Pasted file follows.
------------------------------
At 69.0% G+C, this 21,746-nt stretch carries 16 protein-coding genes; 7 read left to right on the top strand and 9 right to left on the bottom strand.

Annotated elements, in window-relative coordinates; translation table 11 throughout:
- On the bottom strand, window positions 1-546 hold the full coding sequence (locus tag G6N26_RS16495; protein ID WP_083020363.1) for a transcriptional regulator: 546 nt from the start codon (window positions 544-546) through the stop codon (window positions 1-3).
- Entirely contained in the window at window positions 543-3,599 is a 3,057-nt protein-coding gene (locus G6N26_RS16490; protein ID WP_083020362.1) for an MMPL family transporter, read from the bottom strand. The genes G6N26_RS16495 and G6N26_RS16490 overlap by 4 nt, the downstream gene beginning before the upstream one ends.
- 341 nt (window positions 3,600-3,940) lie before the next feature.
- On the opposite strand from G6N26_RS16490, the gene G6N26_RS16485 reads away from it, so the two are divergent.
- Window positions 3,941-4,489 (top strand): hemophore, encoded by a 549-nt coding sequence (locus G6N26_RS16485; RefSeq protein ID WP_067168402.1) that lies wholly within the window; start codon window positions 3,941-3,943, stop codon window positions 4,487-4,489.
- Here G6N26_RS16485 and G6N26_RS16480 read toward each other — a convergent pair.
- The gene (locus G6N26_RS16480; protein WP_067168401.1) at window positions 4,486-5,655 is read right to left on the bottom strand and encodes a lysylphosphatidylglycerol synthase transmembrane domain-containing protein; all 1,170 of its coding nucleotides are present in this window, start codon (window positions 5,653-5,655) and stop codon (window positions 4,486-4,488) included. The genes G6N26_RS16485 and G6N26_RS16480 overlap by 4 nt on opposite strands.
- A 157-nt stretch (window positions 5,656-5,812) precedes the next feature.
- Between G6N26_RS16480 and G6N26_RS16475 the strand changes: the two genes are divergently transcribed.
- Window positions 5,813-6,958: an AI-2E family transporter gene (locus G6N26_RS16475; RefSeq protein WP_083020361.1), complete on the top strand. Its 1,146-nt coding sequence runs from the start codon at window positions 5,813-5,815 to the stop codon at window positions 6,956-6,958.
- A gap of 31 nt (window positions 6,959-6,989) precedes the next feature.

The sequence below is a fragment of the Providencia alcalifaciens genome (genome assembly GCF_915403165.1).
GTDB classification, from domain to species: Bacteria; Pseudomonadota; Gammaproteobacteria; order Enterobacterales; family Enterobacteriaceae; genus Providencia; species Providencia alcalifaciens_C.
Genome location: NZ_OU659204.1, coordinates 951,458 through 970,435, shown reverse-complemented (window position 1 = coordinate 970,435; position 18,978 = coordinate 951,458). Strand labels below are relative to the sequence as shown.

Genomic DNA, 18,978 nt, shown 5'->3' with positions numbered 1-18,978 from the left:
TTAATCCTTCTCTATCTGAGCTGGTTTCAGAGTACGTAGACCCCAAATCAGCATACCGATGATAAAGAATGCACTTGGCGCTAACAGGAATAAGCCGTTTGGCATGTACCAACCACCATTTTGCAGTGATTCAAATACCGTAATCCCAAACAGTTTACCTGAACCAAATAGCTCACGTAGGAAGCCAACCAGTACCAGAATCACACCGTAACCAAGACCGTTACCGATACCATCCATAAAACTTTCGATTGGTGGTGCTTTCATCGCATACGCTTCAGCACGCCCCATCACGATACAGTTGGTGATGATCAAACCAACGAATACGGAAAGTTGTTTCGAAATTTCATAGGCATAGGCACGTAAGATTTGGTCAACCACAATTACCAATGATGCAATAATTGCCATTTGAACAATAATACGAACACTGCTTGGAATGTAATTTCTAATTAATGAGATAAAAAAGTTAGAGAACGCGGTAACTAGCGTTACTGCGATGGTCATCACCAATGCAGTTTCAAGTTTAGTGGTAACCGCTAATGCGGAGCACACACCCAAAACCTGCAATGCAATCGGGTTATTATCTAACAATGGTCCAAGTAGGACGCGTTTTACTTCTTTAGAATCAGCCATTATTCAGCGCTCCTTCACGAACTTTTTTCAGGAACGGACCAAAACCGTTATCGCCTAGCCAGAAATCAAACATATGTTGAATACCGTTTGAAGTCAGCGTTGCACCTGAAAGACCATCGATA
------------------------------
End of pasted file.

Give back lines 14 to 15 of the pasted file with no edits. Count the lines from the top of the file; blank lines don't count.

The sequence below is a fragment of the Providencia alcalifaciens genome (genome assembly GCF_915403165.1).
GTDB classification, from domain to species: Bacteria; Pseudomonadota; Gammaproteobacteria; order Enterobacterales; family Enterobacteriaceae; genus Providencia; species Providencia alcalifaciens_C.